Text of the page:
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Evolutionary history of a secondary terrestrial Australian diving beetle (Coleoptera, Dytiscidae) reveals a lineage of high morphological and ecological plasticity
journal contributionposted on 2016-07-01, 00:00 authored by E F A Toussaint, L Hendrich, H E Escalona, Nicholas PorchNicholas Porch, M Balke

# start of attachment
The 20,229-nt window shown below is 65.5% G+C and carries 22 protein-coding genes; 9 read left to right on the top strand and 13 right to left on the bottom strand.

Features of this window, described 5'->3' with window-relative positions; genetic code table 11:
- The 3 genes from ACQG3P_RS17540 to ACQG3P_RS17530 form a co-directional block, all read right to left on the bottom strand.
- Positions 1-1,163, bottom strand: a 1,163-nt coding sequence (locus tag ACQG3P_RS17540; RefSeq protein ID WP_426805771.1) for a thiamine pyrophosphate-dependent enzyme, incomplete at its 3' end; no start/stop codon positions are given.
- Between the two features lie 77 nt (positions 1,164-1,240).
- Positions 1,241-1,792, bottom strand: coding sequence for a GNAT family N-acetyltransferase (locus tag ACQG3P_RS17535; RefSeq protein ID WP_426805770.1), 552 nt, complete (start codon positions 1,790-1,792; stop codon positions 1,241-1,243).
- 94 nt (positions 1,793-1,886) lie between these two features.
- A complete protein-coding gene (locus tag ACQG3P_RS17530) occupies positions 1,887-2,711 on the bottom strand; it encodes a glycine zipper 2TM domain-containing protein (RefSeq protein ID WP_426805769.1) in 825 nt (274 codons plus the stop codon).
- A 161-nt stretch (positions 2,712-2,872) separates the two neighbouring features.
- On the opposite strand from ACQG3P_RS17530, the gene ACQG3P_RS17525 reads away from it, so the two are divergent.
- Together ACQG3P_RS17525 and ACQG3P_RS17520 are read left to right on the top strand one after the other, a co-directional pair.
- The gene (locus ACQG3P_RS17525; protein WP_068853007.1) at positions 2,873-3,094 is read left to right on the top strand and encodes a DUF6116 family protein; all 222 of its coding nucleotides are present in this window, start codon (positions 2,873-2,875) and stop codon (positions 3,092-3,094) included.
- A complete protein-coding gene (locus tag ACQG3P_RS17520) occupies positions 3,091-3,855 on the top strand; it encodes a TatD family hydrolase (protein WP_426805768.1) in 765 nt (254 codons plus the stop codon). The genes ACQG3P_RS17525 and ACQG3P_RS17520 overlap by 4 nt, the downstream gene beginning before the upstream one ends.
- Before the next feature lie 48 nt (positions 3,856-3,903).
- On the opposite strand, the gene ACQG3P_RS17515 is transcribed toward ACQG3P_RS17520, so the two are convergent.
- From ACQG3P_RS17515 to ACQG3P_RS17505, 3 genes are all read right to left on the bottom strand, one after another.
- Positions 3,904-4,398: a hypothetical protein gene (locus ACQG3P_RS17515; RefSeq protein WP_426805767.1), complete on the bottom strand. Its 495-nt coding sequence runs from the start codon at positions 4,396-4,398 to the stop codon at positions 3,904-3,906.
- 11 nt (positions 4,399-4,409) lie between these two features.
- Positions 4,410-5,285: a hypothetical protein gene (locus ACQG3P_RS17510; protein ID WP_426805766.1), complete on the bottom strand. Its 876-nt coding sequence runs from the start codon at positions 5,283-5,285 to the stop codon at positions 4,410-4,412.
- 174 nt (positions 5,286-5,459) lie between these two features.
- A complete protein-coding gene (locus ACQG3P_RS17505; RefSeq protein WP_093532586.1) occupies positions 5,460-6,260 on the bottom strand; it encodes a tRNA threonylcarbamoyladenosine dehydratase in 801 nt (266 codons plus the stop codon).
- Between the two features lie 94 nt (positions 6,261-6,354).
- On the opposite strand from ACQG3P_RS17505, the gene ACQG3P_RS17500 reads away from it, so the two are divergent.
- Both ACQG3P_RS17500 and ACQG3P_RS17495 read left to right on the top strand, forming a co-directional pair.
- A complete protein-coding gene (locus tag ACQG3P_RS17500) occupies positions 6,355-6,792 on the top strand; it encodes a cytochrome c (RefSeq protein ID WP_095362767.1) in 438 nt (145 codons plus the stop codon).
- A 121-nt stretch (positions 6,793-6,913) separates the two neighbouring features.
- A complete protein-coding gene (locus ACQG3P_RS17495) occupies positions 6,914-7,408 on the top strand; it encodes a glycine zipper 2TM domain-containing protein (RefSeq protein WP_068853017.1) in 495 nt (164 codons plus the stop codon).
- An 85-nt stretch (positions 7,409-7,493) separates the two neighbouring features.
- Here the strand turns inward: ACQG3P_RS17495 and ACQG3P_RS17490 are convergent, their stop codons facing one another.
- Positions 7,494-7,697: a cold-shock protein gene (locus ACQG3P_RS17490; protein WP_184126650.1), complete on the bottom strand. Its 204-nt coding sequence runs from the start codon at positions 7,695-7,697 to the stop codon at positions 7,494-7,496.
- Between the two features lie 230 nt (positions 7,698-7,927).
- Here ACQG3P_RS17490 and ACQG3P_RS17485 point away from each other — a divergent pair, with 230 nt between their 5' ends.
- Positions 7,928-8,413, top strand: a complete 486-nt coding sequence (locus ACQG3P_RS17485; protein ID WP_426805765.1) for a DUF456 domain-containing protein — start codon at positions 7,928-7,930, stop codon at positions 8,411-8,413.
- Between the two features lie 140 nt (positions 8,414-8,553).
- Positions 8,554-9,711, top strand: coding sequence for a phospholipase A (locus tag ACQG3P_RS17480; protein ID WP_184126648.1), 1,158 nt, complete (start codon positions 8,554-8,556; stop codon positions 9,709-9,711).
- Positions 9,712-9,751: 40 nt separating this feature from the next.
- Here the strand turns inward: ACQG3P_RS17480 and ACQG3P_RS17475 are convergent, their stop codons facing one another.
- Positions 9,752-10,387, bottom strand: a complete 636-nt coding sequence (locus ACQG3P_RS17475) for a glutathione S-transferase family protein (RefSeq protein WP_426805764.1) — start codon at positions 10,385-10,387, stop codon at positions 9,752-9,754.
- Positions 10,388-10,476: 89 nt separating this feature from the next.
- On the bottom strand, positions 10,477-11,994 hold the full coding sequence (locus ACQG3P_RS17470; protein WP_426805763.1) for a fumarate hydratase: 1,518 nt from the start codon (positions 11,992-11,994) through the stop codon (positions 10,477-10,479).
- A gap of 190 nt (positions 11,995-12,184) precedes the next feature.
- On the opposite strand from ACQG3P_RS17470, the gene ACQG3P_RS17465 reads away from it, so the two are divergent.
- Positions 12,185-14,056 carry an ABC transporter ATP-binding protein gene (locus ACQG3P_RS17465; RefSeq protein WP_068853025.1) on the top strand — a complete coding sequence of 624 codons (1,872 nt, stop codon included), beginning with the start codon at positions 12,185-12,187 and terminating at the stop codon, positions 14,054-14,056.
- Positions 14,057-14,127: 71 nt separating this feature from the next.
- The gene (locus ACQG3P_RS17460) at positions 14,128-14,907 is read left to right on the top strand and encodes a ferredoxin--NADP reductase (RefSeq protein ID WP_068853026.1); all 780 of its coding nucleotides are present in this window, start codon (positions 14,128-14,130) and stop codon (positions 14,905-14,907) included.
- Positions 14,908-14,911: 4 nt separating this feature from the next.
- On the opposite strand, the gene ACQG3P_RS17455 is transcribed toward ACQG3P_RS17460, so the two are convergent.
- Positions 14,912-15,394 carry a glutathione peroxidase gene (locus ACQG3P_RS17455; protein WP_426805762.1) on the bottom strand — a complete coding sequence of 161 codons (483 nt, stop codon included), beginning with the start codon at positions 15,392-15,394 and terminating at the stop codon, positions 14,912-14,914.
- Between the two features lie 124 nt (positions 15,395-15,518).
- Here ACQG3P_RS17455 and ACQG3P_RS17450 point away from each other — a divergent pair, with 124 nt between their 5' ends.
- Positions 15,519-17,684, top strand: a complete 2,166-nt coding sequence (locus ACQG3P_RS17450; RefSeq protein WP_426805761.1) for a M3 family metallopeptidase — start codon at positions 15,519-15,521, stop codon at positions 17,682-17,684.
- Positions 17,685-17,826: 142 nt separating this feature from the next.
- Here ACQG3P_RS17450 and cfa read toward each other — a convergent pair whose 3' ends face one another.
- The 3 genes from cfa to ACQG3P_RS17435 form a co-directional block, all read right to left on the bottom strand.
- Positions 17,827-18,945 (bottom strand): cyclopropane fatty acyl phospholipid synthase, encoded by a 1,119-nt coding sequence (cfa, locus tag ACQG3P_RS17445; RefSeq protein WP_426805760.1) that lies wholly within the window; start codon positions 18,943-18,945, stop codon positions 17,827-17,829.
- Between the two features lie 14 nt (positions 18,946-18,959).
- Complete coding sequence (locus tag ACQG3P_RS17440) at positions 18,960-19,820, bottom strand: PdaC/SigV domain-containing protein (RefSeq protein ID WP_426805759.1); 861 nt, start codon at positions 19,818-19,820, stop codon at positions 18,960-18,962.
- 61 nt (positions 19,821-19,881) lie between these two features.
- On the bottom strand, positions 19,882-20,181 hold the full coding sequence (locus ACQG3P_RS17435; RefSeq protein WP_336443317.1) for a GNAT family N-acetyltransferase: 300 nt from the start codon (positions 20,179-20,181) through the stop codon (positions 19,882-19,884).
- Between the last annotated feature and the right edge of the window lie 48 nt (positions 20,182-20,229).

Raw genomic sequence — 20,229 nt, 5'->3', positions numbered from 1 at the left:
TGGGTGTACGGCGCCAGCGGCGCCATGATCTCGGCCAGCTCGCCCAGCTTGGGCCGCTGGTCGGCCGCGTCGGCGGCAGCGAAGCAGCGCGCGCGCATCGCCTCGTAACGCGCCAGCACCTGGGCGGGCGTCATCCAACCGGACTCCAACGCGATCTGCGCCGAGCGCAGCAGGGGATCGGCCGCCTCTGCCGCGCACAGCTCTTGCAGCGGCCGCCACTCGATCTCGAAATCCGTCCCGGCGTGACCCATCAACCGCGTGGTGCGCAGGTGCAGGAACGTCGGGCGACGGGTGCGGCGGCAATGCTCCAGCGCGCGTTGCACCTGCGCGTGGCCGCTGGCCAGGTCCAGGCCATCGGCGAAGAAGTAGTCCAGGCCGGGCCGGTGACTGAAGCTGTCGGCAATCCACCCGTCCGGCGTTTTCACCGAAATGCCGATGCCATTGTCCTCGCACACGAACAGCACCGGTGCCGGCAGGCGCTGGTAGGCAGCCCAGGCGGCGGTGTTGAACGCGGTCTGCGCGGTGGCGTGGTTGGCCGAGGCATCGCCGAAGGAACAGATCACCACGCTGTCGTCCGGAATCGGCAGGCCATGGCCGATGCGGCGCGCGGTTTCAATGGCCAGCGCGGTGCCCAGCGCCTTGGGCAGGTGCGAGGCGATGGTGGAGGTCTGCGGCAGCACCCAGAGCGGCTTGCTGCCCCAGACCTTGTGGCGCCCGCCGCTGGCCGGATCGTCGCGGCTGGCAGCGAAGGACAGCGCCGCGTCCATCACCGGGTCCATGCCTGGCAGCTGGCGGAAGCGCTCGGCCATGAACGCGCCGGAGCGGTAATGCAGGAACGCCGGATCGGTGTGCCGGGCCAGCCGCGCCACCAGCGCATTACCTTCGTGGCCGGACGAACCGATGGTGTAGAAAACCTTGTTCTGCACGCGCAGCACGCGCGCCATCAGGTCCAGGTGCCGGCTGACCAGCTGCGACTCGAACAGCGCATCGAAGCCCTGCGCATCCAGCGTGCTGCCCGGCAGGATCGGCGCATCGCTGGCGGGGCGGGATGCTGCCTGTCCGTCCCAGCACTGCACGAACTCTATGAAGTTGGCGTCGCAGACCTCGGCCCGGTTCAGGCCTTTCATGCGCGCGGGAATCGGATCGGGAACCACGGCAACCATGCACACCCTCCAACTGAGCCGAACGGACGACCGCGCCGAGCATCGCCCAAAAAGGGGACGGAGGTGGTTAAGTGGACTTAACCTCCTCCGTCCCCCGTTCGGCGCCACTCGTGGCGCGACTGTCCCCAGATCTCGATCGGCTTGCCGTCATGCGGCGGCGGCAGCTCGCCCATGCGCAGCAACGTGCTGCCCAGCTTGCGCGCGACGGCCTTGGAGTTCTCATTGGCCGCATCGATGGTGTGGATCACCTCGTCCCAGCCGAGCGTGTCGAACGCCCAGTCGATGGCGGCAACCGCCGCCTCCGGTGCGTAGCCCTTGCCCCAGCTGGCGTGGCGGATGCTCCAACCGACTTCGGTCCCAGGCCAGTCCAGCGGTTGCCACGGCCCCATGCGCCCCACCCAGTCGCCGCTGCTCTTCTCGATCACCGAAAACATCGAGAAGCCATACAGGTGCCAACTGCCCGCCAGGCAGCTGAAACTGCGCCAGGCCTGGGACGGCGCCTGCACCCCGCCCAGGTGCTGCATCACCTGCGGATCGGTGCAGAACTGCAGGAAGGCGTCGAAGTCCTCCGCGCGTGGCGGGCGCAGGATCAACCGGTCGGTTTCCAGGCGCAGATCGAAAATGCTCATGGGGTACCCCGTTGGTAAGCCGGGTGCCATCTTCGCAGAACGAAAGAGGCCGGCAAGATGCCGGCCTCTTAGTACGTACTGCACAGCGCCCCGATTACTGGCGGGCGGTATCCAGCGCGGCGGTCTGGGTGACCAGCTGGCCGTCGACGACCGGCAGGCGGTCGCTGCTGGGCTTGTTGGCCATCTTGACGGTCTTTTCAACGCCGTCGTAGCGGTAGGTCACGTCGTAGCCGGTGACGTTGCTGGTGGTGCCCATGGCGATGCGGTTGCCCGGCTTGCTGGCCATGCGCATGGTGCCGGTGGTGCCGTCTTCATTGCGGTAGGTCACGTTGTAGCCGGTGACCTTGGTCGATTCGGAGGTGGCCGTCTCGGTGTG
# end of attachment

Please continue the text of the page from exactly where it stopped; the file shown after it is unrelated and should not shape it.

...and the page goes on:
The evolution of a secondary terrestrial lifestyle in diving beetles (Coleoptera: Dytiscidae) has never been analysed in a phylogenetic framework before. Here we study Terradessus caecus Watts, a terrestrial species of the subfamily Hydroporinae endemic to Australia. We infer its phylogenetic placement using Bayesian inference and maximum-likelihood methods based on a multilocus molecular dataset. We also investigate the divergence time estimates of this lineage using a Bayesian relaxed clock approach. Finally, we infer ancestral ecological preferences using a likelihood approach. We recover T. caecus nested in the genus Paroster Sharp with strong support. Therefore, we establish a synonymy for both species of Terradessus with Paroster: Paroster caecus (Watts) n.comb. and Paroster anophthalmus (Brancucci & Monteith) n.comb. Paroster is an endemic Australian genus that has a remarkable number of subterranean species in underground aquifers with highly derived morphologies. Our results highlight one of the most remarkable radiations of aquatic beetles with independent ecological pathways likely linked to palaeoclimatic disruptions in the Neogene. Paroster caecus (Watts) n.comb. originated from a mid-Miocene split following the onset of an aridification episode that has been ongoing to the present day. The deep changes in ecological communities in association with the drying-out of palaeodrainage systems might have pushed this lineage to colonize a new niche in terrestrial habitats.